If you’ve ever taken Psychology 101, you probably learned about Abraham Maslow and his famous Hierarchy of Needs model.
Maslow believed that people are motivated to fulfill certain needs. When one need is satisfied, a person moves on to the next one, and so on. As they move up the hierarchy they increasingly realize their human potential. In Maslow’s original model, developed in 1943, these needs included physiological, safety, love, esteem, and self actualization. During the 60s and 70s, he expanded the model to include cognitive, aesthetic, and transcendence needs.
Similarly, when companies adopt social media for use in marketing, they also seek to fulfill a hierarchy of needs. As I interviewed marketers for this post, the stages came into focus. First, marketers look to achieve awareness, then amplification, then helping customers with research, then connection and conversations. At the highest levels, they’re looking to use social media to create a personal brand and create a feedback loop that enables them to continually improve their marketing efforts.
At its most basic level, social media is a bullhorn for companies to get the word out and promote content to create awareness for their company. As Joe Schwartz, Vice President, Digital of Kony, Inc., which offers a platform for delivering mobile aps, noted, “The original use of social media in marketing is as PR for your content.”
At this level in the social media hierarchy, companies attempt to sign up followers so that they have an audience for their posts or tweets. The posts and tweets in this stage tend to be simple introductions with a link to more detailed content or straightforward promotions.
Once companies have established an audience, it’s time to look for that audience to amplify the message by passing it along to their followers, who will hopefully pass it to their followers and so on until the message picks up a life of its own. At this stage, said Andrew Spoeth, Enterprise Social Media Marketing Director for CA Technologies, “Marketers comment on influencer’s posts in the hopes that they’ll pass on their content so it’ll go viral.”
After content starts getting out there through social media, marketing uses social to ensure their content is available where customers are looking. As marketers are well aware, the sales process has changed so that it is driven more by customers going out and searching for answers to their problems online, rather than waiting for salespeople to call them. By making content available on social media, marketers are placing content where it will be found. As Alison Munn, Senior Social Media Marketing Manager, for BMC explained, “When buyers are going out and looking for information, they’re looking on social media. Marketers need to be available and have a presence where buyers are researching.”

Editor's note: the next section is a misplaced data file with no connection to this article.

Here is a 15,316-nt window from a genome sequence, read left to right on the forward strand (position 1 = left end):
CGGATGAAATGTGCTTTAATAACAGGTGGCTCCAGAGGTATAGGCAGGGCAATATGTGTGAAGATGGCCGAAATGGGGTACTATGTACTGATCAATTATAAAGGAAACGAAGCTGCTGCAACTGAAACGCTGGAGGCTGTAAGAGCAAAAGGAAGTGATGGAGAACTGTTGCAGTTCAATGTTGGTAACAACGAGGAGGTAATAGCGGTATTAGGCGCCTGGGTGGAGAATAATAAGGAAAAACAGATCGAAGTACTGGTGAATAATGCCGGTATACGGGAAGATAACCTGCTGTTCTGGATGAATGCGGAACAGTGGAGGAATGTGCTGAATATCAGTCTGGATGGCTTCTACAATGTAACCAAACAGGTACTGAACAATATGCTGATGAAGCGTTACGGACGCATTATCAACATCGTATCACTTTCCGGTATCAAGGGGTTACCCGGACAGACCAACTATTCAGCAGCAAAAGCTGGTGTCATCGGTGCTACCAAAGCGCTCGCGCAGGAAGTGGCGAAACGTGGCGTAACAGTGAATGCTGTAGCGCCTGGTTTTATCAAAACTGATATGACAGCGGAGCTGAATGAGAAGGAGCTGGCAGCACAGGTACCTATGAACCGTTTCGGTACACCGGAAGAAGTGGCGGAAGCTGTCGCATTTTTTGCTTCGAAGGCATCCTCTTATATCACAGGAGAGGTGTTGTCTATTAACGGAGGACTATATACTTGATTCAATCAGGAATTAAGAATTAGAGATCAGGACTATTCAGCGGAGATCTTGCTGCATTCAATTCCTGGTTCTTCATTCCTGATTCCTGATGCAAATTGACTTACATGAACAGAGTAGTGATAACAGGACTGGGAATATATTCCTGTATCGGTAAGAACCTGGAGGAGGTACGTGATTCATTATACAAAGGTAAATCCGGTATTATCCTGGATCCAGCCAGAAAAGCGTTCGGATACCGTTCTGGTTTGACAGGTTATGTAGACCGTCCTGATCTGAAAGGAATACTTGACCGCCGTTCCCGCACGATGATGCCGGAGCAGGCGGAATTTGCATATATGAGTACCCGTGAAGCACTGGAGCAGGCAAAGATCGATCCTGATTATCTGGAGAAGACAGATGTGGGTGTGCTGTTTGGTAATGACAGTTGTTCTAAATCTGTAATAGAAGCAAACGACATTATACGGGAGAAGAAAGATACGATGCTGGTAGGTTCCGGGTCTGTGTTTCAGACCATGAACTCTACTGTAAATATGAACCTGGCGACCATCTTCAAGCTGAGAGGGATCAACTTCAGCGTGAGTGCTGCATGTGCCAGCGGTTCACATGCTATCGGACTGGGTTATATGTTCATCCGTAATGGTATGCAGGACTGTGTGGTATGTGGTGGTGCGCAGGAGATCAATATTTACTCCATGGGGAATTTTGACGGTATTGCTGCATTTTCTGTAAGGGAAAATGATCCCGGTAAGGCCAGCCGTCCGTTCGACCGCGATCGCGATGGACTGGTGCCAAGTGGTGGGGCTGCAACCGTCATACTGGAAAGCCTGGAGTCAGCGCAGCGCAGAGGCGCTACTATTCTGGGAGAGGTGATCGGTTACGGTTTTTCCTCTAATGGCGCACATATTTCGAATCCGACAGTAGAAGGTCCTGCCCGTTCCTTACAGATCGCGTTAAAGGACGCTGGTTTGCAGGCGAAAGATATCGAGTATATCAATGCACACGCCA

Eventually, companies realize that social isn’t just about gaining a bullhorn, it’s about connecting ideas and information to real people. “Social allows inspiration to travel among the network instead of just from the company to individuals,” said Spoeth.
Companies facilitate the sharing of information with their customers by becoming conversationalists. Spoeth explained that “it’s about replying to and favoriting tweets and becoming part of the conversation to engage with people and to set the tone for the community.”
5. Personal Branding
The next level of social is all about helping key subject matter experts at companies create a personal brand to make a name both for themselves as individual and for the company with which they’re associated.
BMC has used this concept to good effect. “One of our main areas of success in social,” said Munn, “has been getting our executives to blog and promote thought-leadership through their Twitter accounts. We did this as a pilot project, but we’ve seen significant progress in followers, retweets and engagement. We’ve also succeeded in driving traffic back to the corporate blog. We’ve been really happy with the results.”
In order to improve their marketing and social media strategy, marketers need feedback. Social provides that feedback because it’s a two-way conversation. As a result, companies can improve their thought leadership efforts and the conversations they have with their customers.
One company that is using Social media for this purpose is Interactive Intelligence, which provides business communications software and services. Said Denise Meyer, Social Media Communications Manager, “We do listening activities to drive insights, identify key themes and topics and conversations to determine what thought leadership we can represent or look for opportunities to create new conversations.”
As you embark on your social media efforts, think about where you are on the Social Media Hierarchy of needs and consider whether it makes sense to move on to the next level.